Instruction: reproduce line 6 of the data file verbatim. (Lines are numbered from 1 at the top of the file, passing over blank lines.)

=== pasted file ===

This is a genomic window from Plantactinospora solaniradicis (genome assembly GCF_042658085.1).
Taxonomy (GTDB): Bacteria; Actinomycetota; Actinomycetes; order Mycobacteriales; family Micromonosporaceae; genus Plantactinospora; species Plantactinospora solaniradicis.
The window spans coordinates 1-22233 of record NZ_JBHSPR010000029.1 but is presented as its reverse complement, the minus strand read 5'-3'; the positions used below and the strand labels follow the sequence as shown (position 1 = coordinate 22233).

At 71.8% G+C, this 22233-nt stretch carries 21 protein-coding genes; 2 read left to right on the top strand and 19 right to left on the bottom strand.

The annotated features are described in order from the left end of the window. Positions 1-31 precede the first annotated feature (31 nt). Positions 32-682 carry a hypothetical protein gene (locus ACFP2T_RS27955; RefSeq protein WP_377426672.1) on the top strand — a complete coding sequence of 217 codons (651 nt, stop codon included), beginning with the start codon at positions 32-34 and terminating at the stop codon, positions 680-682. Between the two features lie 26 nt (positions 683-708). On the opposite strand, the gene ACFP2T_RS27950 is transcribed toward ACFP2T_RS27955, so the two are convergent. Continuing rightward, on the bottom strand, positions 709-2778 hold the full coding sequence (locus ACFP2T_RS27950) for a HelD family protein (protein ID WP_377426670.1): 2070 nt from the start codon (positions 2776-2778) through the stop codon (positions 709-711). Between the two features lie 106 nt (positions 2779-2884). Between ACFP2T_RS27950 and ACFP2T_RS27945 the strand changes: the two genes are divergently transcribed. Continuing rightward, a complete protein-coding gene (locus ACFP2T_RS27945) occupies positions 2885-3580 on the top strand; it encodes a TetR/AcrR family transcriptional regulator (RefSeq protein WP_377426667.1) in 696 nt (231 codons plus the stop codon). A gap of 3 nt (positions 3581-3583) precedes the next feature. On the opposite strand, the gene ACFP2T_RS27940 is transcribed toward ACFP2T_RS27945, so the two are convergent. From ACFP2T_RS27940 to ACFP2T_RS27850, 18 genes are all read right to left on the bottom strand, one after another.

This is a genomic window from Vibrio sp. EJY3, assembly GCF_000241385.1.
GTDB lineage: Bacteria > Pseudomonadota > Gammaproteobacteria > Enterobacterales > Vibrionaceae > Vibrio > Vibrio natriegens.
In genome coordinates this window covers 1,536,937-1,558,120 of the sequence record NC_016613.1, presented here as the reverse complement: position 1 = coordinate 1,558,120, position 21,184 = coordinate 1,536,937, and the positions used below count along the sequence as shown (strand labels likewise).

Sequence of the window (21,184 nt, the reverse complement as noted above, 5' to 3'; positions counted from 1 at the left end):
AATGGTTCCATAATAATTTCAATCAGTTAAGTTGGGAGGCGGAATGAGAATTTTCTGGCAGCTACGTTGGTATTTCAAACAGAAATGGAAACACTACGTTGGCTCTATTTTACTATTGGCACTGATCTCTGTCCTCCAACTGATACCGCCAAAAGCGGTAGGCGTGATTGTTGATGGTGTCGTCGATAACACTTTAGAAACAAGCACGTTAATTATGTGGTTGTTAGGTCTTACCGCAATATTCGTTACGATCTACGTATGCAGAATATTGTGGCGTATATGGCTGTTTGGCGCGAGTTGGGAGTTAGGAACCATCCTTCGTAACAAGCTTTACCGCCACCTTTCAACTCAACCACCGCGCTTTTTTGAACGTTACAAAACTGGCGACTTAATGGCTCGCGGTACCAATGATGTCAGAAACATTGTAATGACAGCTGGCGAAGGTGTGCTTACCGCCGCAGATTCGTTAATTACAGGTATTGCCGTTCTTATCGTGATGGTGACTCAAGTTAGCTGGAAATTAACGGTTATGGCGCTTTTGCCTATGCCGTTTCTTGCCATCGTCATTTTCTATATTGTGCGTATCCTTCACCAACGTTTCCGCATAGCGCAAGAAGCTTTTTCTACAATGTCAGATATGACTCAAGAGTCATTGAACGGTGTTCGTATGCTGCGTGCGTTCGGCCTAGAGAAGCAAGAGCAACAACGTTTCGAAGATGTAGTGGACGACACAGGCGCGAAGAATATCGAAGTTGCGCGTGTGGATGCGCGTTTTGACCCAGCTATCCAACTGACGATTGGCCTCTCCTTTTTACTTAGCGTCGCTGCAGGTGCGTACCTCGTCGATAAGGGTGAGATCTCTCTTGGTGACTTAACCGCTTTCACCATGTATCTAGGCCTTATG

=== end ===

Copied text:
This is a genomic window from Vibrio sp. EJY3, assembly GCF_000241385.1.